What is cholesterol?
Cholesterol is a waxy, fat-like substance that's found in all the cells in the body. The liver makes cholesterol, and it is also in some foods, such as meat and dairy products. The body needs some cholesterol to work properly. But if your child or teen has high cholesterol (too much cholesterol in the blood), he or she has a higher risk of coronary artery disease and other heart diseases.
What causes high cholesterol in children and teens?
Three main factors contribute to high cholesterol in children and teens:
- An unhealthy diet, especially one that is high in fats
- A family history of high cholesterol, especially when one or both parents have high cholesterol
What are the symptoms of high cholesterol in children and teens?
There are usually no signs or symptoms that your child or teen has high cholesterol.
How do I know if my child or teen has high cholesterol?
There is a blood test to measure cholesterol levels. The test gives information about
- Total cholesterol - a measure of the total amount of cholesterol in your blood. It includes the two types - low-density lipoprotein (LDL) cholesterol and high-density lipoprotein (HDL) cholesterol.
- LDL (bad) cholesterol - the main source of cholesterol buildup and blockage in the arteries
- HDL (good) cholesterol - HDL helps remove cholesterol from your arteries
- Non-HDL - this number is your total cholesterol minus your HDL. Your non-HDL includes LDL and other types of cholesterol such as VLDL (very-low-density lipoprotein).
- Triglycerides - another form of fat in your blood that can raise your risk for heart disease
For anyone aged 19 or younger, the healthy levels of cholesterol are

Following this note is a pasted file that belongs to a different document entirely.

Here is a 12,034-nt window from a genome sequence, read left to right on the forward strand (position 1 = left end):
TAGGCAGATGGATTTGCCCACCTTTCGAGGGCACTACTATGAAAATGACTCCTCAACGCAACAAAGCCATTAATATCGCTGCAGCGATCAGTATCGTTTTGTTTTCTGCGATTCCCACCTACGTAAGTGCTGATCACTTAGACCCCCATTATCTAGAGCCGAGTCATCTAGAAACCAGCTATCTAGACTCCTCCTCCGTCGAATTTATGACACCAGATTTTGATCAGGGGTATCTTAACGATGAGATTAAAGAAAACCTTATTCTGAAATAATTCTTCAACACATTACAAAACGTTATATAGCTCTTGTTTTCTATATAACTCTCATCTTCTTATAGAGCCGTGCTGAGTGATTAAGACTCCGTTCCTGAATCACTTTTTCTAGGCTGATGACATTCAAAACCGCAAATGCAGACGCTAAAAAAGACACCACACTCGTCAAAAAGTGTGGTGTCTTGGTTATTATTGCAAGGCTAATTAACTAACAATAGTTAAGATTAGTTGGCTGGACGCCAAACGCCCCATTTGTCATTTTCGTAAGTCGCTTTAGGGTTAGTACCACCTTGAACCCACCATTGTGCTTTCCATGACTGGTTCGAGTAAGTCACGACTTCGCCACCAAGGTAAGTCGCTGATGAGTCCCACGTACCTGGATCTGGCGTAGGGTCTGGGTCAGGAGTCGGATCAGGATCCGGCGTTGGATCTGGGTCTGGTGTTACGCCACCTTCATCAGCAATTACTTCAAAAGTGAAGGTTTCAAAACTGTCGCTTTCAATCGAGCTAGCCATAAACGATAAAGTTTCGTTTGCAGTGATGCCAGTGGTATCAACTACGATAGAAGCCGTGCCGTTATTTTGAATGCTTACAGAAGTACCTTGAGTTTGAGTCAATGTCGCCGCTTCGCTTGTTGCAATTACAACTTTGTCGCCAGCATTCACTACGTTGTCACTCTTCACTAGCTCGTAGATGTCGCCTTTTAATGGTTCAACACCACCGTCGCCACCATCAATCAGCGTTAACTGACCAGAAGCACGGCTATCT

|Type of Cholesterol||Healthy Level|
|Total Cholesterol||Less than 170mg/dL|
|Non-HDL||Less than 120mg/dL|
|LDL||Less than 100mg/dL|
|HDL||More than 45mg/dL|
When and how often your child or teen should get this test depends on his or her age, risk factors, and family history. The general recommendations are:
- The first test should be between ages 9 to 11
- Children should have the test again every 5 years
- Some children may have this test starting at age 2 if there is a family history of high blood cholesterol, heart attack, or stroke
What are the treatments for high cholesterol in children and teens?
Lifestyle changes are the main treatment for high cholesterol in children and teens. These changes include
- Being more active. This includes getting regular exercise and spending less time sitting (in front of a television, at a computer, on a phone or tablet, etc.)
- Healthy eating. A diet to lower cholesterol includes limiting foods that are high in saturated fat, sugar, and trans fat. It is also important to eat plenty of fresh fruits, vegetables, and whole grains.
- Losing weight, if your child or teen is overweight or has obesity
If everyone in the family makes these changes, it will be easier for your child or teen to stick to them. It is also an opportunity to improve your health, and the health of the rest of your family.
Sometimes these lifestyle changes are not enough to lower your child or teen's cholesterol. Your health care provider may consider giving your child or teen cholesterol medicines if he or she
- Is at least 10 years old
- Has an LDL (bad) cholesterol level that is higher than 190 mg/dL, even after six months of diet and exercise changes
- Has an LDL (bad) cholesterol level that is higher than 160 mg/dL AND is at high risk for heart disease
- Has an inherited type of high cholesterol
Treatments and Therapies
- Cholesterol - drug treatment (Medical Encyclopedia) Also in Spanish
- Exercise and activity - children (Medical Encyclopedia) Also in Spanish
- How to Lower Cholesterol: MedlinePlus Health Topic (National Library of Medicine) Also in Spanish
- Supporting your child with weight loss (Medical Encyclopedia) Also in Spanish
- Genetics Home Reference: hypercholesterolemia (National Library of Medicine)
- ClinicalTrials.gov: High Cholesterol in Children and Teens (National Institutes of Health)
Journal Articles References and abstracts from MEDLINE/PubMed (National Library of Medicine)
- Article: Color Doppler ultrasound diagnosis of intrarenal vein thrombosis: A rare...
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- Article: Xanthomatosis in bilateral hands mimicking rheumatoid arthritis: A case report.
- High Cholesterol in Children and Teens -- see more articles